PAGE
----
Why seek out the Best Piazzas in Italy?
Make sure you visit some of the best piazzas in Italy. In our opinion, the best and most unforgettable fun you can have in Europe – besides riding a bicycle in the historic Old Town! – is to visit the best piazzas and squares in Italy. There, you will find performances, protests, small-vendor markets, and great places to walk, bicycle, or just hang out and relax.
Here are some of the Best Piazzas in Italy
Piazza della Signoria
Piazza della Signoria is the most important square in Florence. This historic Piazza is located between the Piazza del Duomo and the Arno River. It dates back to Roman times when the area was used for markets and trade. The current L-shaped square was paved in 1385 but dates back to the 13th century. Palazzo Vecchio (town hall) is the most characteristic building of the square. You will also find the Loggia della Signoria, a small open-air museum on the side of Palazzo Vecchio, which houses famous works including the Kidnapping of the Sabines and the Perseus with the head of Medusa. On the other side of Palazzo Vecchio is the Fountain of Neptune and the equestrian statue of Cosimo. Don’t forget to visit the Uffizi Gallery where you can view private collections of artworks of the Medici.
Piazza del Plebiscito
Piazza del Plebiscito, with its hallmark twin colonnades extending to each side, is home of both the Royal Palace and the church of San Francesco di Paola (built to mimic the Pantheon in Rome). The semi-circular piazza is about 24,000 square meters. The piazza hosts numerous civic events and concerts throughout the year.
Piazza Navona, built in the 1st Century AD, is oval-shaped, to follow its origins as a Roman chariot track. The monuments are much newer, dating from the 17th century. Pope Innocent X constructed a palace on the piazza and commissioned the fountains at that time. Its centerpiece is the Baroque masterpiece, The Fountain of the Four Rivers. An amazing Egyptian obelisk that crowns the fountain. The piazza is often filled with street vendors, entertainers, and all walks of life who frequent the piazza for their evening passeggiata.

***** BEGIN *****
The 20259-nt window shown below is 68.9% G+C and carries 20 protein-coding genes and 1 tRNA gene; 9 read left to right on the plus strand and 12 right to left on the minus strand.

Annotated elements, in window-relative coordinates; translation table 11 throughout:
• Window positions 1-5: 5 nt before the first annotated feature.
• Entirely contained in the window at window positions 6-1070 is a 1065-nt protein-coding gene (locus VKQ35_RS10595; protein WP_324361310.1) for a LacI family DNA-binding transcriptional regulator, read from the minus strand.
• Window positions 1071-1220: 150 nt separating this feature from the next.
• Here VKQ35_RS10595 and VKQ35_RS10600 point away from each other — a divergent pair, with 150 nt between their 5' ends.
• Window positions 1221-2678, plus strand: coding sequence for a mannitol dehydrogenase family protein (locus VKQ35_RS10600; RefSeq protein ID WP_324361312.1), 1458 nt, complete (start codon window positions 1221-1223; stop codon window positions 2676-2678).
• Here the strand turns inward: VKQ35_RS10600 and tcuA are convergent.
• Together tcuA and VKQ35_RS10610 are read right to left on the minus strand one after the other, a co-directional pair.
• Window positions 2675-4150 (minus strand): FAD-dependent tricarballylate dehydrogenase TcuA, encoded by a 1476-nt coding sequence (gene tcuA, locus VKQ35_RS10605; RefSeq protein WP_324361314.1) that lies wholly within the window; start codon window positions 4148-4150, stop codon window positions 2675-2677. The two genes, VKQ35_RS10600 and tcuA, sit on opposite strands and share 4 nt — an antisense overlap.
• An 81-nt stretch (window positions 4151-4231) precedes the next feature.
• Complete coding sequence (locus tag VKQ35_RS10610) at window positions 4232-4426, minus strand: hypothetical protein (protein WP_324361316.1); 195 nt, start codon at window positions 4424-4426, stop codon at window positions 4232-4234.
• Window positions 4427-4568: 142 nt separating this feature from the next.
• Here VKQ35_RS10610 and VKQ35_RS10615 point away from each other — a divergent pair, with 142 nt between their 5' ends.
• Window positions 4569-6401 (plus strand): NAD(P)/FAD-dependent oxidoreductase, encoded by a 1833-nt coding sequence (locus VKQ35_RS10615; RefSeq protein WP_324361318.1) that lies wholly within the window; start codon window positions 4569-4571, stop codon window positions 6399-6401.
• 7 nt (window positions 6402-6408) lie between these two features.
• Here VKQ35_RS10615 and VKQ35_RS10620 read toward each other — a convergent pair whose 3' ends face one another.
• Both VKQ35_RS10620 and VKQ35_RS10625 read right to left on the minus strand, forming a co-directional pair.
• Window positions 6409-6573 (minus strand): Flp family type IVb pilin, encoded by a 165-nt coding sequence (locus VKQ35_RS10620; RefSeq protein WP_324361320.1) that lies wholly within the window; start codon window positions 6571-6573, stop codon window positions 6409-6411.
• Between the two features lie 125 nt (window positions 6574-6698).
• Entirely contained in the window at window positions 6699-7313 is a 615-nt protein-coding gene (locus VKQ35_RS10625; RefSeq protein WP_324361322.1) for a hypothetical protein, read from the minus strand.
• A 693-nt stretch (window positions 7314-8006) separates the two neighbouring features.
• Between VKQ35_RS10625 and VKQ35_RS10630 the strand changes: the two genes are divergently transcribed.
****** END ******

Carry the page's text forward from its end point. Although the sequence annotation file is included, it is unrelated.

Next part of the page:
Piazza Venezia, the central hub of Rome, is actually Rome’s largest roundabout and where the most famous or Roman landmarks intersect. The four major roads of Rome meet in the piazza. Via del Corso, Rome’s longest street, starts here and reaches to the ancient northern gates of the city. The piazza is adjacent to the ruins from the Imperial Forums, which lead the way to the Colosseum. Towering over the piazza is the impressive marble monument – Il Vittoriano.
Piazza San Pietro - Vatican City
Piazza San Pietro (St. Peter’s Square), built between 1656 and 1667, sits in front of St. Peter’s Basilica in Vatican City. It was conceived with the idea of giving the greatest number of people a chance to see the Pope giving his blessings. The piazza is a spectacular 320 meters long and 240 meters wide. This piazza is one of the best examples of Bernini’s art and expression of the Roman Renaissance. There are an astounding 284 columns and 140 statues surrounding the square. From the river, walk the grand Via della Conciliazione, constructed between 1936 and 1950 under the rule of Benito Mussolini, to soak in a perfect view of the basilica as you enter.
Piazza del Campo
Piazza del Campo (il Campo), home of the world-famous Palio races, is a grand square and the heart of Siena. It was designed as a place where political and civic holidays could be celebrated and was built to hold the entire town. At 102 meters (300 feet) tall, the Torre del Mangia towers over the square. This magnificent tower was constructed between 1325 to 1348. This piazza is alive with tourists and local alike, who often come to sit in the sun or relax and socialize in the evenings.
Syracuse/Ortigia - Sicely
Piazza del Duomo
Piazza del Duomo is one of the most beautiful baroque piazzas in Italy. The buildings surrounding the piazza include the beautiful Cathedral, the Palazzo Vermexio (town hall), the Archbishop’s Palace, and the church of Santa Lucia alla Badia. The piazza, reconstructed after the earthquake of 1693, is a mix of Greek and Baroque styles. The black lines in molten lead on the limestone reflect the exact location of the monuments found during the other excavations. We recommend strolling down the charming walking street, Via Cavour, to access the piazza.
Piazza San Marco
Piazza San Marco (St. Mark’s Square), constructed in the 9th century, is home of St. Mark’s Basilica, whose campanile (bell tower) stands 98.6 meters tall (323 ft) and is one of the city’s most recognizable landmarks. The piazza is surrounded by St. Mark’s Basilica and Doge’s Palace at one end, the campanile in the center, and the colonnaded arcade topped by the Procuratie palaces lining three sides. The piazza is filled with tourists and locals every day and is a place to gather and meet, many who feed the famous pigeons. So many pigeons now congregate in the square and have damaged statues and architecture that it is now prohibited to feed them.